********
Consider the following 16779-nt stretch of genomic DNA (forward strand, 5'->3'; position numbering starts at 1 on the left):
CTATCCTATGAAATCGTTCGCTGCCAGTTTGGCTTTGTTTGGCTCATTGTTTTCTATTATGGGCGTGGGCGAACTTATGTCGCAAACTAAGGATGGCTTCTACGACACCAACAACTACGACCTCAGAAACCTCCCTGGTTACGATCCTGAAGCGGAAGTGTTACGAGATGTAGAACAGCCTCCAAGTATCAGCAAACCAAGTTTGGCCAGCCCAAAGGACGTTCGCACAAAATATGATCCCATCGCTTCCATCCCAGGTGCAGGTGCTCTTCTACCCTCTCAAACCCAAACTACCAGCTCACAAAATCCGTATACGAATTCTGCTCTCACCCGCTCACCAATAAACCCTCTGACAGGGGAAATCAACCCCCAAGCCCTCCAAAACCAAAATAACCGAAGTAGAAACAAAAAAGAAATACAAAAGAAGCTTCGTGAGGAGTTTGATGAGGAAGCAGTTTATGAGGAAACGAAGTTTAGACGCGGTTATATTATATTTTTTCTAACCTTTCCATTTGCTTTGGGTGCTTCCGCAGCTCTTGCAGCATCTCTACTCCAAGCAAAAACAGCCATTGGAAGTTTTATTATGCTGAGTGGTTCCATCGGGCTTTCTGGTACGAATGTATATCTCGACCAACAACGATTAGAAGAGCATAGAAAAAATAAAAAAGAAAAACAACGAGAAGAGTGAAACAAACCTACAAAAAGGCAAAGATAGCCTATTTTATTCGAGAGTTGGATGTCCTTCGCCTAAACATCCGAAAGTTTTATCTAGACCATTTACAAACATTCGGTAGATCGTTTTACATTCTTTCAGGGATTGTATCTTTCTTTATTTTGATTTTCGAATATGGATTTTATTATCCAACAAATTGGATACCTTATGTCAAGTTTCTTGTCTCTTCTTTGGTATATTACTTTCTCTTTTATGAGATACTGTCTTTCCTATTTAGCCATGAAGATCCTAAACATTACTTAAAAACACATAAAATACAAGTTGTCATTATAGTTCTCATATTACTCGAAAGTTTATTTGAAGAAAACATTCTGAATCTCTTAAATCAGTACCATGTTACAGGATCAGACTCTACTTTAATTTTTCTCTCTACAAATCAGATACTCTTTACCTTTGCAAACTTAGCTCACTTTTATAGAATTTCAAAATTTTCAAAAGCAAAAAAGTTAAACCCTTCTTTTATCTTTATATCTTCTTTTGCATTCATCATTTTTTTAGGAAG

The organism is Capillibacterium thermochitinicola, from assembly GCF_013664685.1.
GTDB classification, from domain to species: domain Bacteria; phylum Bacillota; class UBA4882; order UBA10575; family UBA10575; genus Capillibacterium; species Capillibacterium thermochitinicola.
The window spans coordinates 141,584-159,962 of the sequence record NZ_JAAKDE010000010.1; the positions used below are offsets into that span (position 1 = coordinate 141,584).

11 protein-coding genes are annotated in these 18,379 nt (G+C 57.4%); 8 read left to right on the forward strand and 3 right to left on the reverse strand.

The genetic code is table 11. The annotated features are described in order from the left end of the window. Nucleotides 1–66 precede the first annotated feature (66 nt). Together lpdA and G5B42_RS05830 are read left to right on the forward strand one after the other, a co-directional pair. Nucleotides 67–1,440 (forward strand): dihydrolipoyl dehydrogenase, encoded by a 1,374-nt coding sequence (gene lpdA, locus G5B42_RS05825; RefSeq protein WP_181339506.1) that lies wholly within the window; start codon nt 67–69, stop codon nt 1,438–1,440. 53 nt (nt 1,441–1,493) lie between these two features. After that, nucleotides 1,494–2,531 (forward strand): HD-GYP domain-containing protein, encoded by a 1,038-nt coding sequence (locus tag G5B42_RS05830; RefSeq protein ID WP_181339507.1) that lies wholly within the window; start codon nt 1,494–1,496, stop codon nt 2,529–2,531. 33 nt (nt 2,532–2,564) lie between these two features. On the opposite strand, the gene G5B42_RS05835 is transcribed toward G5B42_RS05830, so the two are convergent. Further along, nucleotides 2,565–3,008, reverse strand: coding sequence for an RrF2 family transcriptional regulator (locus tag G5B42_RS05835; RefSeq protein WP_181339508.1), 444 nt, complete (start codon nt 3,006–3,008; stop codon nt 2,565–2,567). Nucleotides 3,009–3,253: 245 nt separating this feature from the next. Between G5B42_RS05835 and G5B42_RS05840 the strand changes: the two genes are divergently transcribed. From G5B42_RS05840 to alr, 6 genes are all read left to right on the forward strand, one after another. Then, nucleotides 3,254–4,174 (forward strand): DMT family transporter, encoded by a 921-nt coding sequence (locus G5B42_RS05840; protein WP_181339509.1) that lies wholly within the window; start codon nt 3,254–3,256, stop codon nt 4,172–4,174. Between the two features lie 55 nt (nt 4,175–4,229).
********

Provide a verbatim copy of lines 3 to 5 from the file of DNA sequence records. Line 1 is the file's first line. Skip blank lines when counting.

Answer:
The organism is Capillibacterium thermochitinicola, from assembly GCF_013664685.1.
GTDB classification, from domain to species: domain Bacteria; phylum Bacillota; class UBA4882; order UBA10575; family UBA10575; genus Capillibacterium; species Capillibacterium thermochitinicola.
The window spans coordinates 141,584-159,962 of the sequence record NZ_JAAKDE010000010.1; the positions used below are offsets into that span (position 1 = coordinate 141,584).